No. of Recommendations: 6
The little math I know says that, despite the large dispersion (and corresponding low confidence), a simple average of past yearly returns is still the best (though not a good) predictor of the next year's returns. Let me know how more complexity helps.

The complexity lets you see the range of what could happen. If you believe that the average is the best predictor, then you would presumably agree that history can help to predict the future. But since the average is just that, an average, it doesn't show the variability (ups and downs) that may occur.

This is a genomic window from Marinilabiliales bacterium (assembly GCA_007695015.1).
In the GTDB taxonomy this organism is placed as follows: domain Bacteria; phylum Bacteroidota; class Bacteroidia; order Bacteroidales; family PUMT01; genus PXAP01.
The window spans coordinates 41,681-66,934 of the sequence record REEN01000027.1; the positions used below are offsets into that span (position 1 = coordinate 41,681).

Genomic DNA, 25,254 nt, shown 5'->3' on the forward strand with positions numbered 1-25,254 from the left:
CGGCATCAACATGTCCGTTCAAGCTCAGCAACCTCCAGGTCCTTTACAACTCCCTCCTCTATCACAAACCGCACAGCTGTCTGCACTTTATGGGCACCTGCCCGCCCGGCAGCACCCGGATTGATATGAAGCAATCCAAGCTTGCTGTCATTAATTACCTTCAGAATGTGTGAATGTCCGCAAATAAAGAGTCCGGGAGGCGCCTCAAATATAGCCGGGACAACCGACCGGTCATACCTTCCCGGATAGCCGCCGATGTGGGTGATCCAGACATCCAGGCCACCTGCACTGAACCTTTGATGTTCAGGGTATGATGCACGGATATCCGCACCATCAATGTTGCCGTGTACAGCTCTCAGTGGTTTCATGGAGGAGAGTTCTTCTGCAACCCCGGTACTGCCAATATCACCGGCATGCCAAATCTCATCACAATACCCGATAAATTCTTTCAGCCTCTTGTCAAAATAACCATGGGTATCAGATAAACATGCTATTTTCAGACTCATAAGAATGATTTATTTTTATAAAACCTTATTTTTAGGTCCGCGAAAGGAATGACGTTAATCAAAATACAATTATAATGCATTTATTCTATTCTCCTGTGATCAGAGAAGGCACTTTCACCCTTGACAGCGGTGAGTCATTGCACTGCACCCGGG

The more complex models, like FireCalc and Monte Carlo analysis, show you what results may occur when that variability is considered. They DO NOT claim to predict next year's returns. What DO they claim to do (and do a pretty good job of) is to predict the range of returns you may get over a particular timeframe. This is helpful if you are looking for an estimate of how long your portfolio will survive. It's not so helpful if you are looking for a prediction of next year's returns.

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